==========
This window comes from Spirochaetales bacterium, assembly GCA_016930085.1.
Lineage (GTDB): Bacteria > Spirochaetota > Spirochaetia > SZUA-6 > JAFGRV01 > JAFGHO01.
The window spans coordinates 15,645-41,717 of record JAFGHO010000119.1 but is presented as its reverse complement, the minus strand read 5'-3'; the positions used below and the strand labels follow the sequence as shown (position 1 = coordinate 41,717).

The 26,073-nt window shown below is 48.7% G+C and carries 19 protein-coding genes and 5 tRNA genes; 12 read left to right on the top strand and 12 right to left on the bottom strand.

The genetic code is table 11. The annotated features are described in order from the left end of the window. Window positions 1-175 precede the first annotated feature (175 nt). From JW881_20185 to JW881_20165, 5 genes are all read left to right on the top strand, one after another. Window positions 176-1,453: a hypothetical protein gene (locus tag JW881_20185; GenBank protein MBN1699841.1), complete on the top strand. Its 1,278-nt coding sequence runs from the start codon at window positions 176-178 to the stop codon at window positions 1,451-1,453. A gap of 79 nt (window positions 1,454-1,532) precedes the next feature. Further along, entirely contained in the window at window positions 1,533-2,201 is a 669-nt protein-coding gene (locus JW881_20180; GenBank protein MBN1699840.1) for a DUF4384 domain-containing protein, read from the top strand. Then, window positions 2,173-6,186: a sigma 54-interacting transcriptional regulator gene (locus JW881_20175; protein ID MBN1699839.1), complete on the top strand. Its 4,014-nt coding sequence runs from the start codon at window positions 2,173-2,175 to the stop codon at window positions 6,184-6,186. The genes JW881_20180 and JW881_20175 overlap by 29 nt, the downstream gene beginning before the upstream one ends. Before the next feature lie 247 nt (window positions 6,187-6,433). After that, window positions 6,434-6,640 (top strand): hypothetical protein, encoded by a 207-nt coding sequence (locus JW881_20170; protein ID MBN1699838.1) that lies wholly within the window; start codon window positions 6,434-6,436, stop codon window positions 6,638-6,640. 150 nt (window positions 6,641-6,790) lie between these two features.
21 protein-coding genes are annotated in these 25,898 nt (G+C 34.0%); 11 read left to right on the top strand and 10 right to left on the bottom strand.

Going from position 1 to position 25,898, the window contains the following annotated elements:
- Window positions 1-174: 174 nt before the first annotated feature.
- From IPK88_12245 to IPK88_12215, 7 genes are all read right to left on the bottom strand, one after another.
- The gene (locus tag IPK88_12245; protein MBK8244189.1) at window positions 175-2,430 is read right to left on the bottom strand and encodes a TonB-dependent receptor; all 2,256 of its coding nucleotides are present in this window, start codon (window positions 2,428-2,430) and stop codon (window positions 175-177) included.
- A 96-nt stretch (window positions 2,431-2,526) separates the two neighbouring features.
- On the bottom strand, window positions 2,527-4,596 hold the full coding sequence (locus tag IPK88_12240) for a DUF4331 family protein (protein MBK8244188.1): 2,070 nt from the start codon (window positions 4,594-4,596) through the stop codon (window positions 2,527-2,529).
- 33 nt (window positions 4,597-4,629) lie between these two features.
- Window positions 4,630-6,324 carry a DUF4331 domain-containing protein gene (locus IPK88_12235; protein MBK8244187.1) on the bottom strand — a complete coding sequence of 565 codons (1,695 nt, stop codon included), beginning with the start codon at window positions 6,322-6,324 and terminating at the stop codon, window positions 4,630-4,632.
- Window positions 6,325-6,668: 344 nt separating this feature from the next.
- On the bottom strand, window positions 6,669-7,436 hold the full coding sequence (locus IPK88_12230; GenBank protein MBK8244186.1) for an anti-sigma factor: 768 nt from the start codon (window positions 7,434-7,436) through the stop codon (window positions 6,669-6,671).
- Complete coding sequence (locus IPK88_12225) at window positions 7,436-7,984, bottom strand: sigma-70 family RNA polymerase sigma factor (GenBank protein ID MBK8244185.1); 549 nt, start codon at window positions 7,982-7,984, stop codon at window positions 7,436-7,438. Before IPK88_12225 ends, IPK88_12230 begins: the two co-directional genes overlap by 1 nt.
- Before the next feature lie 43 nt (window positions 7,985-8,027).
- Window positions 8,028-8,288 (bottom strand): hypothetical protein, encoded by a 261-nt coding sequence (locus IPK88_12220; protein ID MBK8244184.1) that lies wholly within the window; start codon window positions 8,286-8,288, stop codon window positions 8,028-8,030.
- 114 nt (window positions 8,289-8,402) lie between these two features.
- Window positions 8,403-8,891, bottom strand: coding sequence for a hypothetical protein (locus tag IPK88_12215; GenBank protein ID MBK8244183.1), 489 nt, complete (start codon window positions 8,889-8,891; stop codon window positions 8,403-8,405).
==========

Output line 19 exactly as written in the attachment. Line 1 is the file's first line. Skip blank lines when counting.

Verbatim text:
- Window positions 8,028-8,288 (bottom strand): hypothetical protein, encoded by a 261-nt coding sequence (locus IPK88_12220; protein ID MBK8244184.1) that lies wholly within the window; start codon window positions 8,286-8,288, stop codon window positions 8,028-8,030.